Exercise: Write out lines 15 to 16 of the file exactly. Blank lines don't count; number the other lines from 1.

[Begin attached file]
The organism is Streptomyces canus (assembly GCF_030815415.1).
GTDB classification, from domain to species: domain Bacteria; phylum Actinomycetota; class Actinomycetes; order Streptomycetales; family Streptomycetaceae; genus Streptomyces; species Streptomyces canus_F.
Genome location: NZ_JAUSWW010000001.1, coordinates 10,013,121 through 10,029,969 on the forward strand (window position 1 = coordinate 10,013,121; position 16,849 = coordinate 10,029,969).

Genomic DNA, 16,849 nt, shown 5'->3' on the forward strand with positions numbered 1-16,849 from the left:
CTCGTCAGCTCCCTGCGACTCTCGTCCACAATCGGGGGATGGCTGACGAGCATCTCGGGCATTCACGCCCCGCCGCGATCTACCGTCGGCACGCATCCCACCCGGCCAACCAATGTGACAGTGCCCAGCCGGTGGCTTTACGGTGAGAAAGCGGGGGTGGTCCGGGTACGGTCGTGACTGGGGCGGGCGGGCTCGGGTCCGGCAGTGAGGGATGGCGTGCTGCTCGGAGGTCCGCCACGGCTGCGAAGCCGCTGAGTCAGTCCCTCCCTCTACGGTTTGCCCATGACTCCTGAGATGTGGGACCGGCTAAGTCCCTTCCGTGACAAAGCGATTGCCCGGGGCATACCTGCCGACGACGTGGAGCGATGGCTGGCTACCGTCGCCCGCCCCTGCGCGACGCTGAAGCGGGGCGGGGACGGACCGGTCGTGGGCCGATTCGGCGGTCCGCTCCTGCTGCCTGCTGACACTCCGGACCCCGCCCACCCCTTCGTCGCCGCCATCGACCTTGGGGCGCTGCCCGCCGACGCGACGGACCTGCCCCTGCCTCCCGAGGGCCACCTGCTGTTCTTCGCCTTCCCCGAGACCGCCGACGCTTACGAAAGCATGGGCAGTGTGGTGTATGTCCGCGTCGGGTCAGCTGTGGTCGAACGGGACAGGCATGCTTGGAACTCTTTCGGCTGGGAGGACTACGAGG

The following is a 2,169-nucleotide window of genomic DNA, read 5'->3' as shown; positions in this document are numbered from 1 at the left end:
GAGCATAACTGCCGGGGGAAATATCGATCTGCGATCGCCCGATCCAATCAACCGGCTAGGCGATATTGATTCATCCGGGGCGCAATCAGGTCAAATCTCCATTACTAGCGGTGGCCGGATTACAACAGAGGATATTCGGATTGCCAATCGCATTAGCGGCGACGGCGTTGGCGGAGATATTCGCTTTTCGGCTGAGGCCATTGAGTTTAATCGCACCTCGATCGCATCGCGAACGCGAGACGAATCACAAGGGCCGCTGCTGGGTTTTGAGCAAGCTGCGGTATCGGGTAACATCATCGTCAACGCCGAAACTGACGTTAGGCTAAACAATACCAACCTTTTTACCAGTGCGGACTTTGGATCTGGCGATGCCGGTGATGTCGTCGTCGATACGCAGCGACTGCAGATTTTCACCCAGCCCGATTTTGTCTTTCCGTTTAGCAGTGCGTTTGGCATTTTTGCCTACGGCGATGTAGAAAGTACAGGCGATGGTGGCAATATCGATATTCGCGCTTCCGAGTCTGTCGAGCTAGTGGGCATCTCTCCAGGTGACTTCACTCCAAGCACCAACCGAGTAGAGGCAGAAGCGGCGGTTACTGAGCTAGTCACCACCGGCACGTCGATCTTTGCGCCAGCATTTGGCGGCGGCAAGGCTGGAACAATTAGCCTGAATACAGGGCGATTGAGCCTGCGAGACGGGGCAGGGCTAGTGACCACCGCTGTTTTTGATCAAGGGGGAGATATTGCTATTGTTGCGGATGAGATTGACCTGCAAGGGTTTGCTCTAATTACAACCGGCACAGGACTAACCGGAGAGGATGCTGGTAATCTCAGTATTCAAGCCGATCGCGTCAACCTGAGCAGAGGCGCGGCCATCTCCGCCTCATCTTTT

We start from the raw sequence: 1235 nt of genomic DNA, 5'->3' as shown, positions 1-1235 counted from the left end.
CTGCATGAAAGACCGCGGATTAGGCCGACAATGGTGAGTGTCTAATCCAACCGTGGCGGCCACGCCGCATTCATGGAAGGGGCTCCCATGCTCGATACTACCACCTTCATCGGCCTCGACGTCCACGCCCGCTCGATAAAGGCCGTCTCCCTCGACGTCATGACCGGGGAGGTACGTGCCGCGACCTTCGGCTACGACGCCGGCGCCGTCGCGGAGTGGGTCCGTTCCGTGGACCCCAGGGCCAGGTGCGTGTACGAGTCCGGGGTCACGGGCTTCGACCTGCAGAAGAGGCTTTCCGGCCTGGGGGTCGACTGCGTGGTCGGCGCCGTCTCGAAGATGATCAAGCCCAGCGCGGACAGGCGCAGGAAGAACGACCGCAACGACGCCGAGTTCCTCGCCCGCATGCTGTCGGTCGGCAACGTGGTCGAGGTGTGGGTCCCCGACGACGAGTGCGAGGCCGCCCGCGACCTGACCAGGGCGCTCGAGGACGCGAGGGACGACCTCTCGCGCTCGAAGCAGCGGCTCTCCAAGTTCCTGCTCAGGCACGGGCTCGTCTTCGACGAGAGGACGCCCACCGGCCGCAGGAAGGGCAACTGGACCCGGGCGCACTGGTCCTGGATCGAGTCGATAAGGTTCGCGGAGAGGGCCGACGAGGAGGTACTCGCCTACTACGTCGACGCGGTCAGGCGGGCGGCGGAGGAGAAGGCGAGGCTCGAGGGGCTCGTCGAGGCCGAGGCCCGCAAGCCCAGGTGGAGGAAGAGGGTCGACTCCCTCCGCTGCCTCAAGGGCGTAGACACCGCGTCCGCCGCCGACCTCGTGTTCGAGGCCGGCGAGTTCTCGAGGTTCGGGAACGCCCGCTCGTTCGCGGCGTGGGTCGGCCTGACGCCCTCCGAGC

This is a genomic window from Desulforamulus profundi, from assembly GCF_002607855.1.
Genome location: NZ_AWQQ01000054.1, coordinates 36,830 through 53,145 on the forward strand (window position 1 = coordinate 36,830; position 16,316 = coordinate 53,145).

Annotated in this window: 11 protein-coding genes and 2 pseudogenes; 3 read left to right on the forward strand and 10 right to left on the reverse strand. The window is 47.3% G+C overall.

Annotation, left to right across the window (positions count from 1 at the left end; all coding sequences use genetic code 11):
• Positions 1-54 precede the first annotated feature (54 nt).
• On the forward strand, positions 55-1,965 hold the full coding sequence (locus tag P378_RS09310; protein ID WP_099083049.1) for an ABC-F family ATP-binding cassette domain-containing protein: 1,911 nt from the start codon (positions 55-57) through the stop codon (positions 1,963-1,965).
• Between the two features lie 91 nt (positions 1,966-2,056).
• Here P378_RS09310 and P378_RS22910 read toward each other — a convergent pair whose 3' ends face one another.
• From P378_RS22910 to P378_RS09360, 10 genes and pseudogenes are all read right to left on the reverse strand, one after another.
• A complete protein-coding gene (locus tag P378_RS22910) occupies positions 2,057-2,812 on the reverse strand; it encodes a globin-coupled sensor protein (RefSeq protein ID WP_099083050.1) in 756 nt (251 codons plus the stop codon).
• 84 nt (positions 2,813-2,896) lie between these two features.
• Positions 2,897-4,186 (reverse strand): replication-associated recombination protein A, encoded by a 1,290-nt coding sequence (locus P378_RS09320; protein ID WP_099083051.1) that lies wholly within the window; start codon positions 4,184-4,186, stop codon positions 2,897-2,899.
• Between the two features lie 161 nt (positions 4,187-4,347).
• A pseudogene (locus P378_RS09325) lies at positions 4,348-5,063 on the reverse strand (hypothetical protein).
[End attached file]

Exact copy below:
• On the forward strand, positions 55-1,965 hold the full coding sequence (locus tag P378_RS09310; protein ID WP_099083049.1) for an ABC-F family ATP-binding cassette domain-containing protein: 1,911 nt from the start codon (positions 55-57) through the stop codon (positions 1,963-1,965).
• Between the two features lie 91 nt (positions 1,966-2,056).